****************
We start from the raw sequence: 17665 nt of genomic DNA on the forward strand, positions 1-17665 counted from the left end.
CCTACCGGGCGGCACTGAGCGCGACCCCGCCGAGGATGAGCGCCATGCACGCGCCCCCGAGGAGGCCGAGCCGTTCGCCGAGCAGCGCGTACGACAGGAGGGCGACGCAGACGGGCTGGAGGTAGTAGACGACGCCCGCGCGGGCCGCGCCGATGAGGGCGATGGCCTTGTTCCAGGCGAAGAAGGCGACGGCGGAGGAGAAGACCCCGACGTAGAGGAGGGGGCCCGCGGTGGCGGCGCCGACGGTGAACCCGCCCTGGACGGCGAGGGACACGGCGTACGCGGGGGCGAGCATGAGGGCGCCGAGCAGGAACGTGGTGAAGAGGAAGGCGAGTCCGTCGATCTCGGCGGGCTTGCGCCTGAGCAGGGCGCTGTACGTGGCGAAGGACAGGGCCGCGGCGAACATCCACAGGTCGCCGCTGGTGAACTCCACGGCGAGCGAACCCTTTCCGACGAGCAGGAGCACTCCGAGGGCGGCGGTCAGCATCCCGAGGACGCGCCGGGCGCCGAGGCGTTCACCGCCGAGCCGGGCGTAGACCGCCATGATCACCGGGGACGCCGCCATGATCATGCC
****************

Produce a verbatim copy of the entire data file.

We start from the raw sequence: 17665 nt of genomic DNA on the forward strand, positions 1-17665 counted from the left end.
CCTACCGGGCGGCACTGAGCGCGACCCCGCCGAGGATGAGCGCCATGCACGCGCCCCCGAGGAGGCCGAGCCGTTCGCCGAGCAGCGCGTACGACAGGAGGGCGACGCAGACGGGCTGGAGGTAGTAGACGACGCCCGCGCGGGCCGCGCCGATGAGGGCGATGGCCTTGTTCCAGGCGAAGAAGGCGACGGCGGAGGAGAAGACCCCGACGTAGAGGAGGGGGCCCGCGGTGGCGGCGCCGACGGTGAACCCGCCCTGGACGGCGAGGGACACGGCGTACGCGGGGGCGAGCATGAGGGCGCCGAGCAGGAACGTGGTGAAGAGGAAGGCGAGTCCGTCGATCTCGGCGGGCTTGCGCCTGAGCAGGGCGCTGTACGTGGCGAAGGACAGGGCCGCGGCGAACATCCACAGGTCGCCGCTGGTGAACTCCACGGCGAGCGAACCCTTTCCGACGAGCAGGAGCACTCCGAGGGCGGCGGTCAGCATCCCGAGGACGCGCCGGGCGCCGAGGCGTTCACCGCCGAGCCGGGCGTAGACCGCCATGATCACCGGGGACGCCGCCATGATCATGCC